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do not tremble with the according tones of the accompaniment."

But it must not be supposed that the poet, in the production of a work of a deep undersuggestiveness of meaning, first defined this meaning to his understanding before his imagination imparted to it a sensuous embodiment. It is true that the intellectual, or philosophical, or moral facts involved may have been in his mind long before the composition of his work; but they are only the nuclei around which gather, with a greater or less degree of unconsciousness, the sensuous elements employed by his imagination. It is these sensuous elements and their organization into a beautiful whole which constitute a true æsthetic effect. But when this has been received by the reader, it may be deepened and enriched by descending to the underlying ideas, which, though indefinite, become more vitalized by passing through an emotional medium than if they had been addressed to the

pure reason. Thus much by way of a short preface to the following attempt at evolving some of the esoteric significance of the Faust of Goethe.

The story of Faust, in which the alchemy of the middle ages, and the arch-enemy of mankind, play so important a part, had long been a favorite theme with poets; but no one can be said to have raised his subject above the common place. It became in the hands of many a mere show of Marionnettes-Faust, the Punchinello, beaten by the Devil.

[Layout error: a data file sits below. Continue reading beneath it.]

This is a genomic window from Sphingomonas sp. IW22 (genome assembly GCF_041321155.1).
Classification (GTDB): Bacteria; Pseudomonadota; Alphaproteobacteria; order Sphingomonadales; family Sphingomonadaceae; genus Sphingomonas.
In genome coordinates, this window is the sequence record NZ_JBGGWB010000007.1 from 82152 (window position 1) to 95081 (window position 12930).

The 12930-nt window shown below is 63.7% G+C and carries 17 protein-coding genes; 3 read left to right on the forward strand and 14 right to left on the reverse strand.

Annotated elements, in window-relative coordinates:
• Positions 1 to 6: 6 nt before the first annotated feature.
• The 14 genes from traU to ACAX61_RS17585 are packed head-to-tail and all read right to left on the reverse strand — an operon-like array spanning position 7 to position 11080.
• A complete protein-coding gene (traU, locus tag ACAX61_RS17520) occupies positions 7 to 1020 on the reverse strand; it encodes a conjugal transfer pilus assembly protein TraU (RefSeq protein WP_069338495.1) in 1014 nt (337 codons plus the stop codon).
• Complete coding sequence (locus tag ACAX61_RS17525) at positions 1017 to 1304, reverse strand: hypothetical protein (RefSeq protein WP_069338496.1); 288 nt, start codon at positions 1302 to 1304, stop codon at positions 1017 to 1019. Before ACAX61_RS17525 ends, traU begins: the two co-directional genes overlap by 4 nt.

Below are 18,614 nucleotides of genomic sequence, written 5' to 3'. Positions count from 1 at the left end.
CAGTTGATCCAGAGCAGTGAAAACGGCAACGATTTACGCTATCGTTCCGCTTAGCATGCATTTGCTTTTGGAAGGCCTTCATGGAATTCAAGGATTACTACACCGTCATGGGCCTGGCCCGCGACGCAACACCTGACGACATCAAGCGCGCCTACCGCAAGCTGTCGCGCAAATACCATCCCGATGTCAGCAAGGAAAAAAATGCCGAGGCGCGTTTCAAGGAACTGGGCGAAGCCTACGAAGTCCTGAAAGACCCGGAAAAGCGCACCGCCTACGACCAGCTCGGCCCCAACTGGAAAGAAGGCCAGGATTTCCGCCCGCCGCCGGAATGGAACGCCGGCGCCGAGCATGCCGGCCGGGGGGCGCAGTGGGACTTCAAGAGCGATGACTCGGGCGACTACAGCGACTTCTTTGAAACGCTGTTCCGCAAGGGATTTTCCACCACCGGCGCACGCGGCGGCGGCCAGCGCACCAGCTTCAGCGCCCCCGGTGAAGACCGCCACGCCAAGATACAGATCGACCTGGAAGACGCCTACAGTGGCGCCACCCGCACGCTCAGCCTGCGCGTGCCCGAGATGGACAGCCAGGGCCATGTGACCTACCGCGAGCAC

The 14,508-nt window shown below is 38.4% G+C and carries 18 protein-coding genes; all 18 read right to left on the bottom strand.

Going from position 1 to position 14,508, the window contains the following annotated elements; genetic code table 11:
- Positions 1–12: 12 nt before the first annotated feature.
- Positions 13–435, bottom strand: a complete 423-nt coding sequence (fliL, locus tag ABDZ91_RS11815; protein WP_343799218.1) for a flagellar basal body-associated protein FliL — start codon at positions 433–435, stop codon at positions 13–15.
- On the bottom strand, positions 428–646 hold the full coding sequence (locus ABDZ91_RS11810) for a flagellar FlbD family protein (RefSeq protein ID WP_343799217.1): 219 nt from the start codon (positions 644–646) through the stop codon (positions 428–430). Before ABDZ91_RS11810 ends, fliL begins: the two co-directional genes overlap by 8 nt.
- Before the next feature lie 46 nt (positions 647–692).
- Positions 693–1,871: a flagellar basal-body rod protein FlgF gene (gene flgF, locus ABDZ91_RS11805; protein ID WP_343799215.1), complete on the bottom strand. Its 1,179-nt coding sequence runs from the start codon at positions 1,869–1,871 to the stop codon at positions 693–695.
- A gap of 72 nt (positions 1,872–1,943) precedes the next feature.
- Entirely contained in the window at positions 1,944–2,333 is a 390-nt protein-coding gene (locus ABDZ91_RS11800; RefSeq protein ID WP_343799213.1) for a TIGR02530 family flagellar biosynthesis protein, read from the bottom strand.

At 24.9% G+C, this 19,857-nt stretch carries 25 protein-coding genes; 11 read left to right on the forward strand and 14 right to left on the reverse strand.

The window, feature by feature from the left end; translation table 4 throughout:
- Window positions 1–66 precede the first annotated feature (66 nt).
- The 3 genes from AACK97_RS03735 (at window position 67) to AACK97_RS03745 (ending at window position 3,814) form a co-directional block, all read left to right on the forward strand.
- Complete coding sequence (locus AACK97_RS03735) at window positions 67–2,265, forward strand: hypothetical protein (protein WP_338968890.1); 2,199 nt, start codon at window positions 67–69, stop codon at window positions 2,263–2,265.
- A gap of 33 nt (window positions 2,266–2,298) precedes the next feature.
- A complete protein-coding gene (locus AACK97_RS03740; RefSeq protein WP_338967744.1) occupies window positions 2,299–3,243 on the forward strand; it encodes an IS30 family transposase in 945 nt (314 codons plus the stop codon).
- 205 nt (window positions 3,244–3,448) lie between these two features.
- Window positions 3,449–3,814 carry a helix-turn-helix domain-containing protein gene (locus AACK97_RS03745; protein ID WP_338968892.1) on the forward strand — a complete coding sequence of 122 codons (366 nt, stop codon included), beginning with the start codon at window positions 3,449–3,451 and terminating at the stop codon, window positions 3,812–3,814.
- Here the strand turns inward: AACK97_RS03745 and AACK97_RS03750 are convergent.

Goethe's great soul breathed into it his own philosophy, tuned it to the melody of true poesy, harmonized it with the reality of life, and transported it into the domain of high art, where it will stand forever as a master piece.

In Faust, as handled by Goethe, we see man ;--man striving upwards in spite of the manifold fetters that chain him to the earth. Vanity, ambition, the innumerable errors through which he must wade to arrive at truth, necessarily mislead him in the labyrinths of this life. His whole existence is spent in searching for the right path, and he reaches old age, to die in sight of the cherished object of his life-long pursuit.

Faust is a scholar; he has spent his early youth in acquiring knowledge; he has become a Doctor, and we are led to surmise that he stands in high repute for his learning and wisdom; but, in his own eyes, all his knowledge only serves to convince him that he knows nothing.

In the opening scene we find the Doctor alone in his study, recapitulating, with sombre discontent, the many and various branches of learning which he had pursued—and he asks himself to what purpose ?

His knowledge is not that of the true Sage; he does not sound the sea in order to prove its depths and learn the limits of the knowable; his efforts call for results, such as his feverish fancy represents to him—the impossible—the invisiblethe spirit and source of existence. Yet, although we pity so uncontrolled an imagination, we cannot refuse our sympathy to that immortal desire in man, of grasping his future; nay, it even raises Faust in our estimation, for we contemplate in him the native and conscious force of the human soul, and it is by these very

traits that the author saves his hero and secures to him our sympathy.

But upon Faust himself this venturous scaling of light tells differently. By it he has shut himself out of the real world, he has fed his soul with unnatural food, and "green and yellow melancholy” is the result.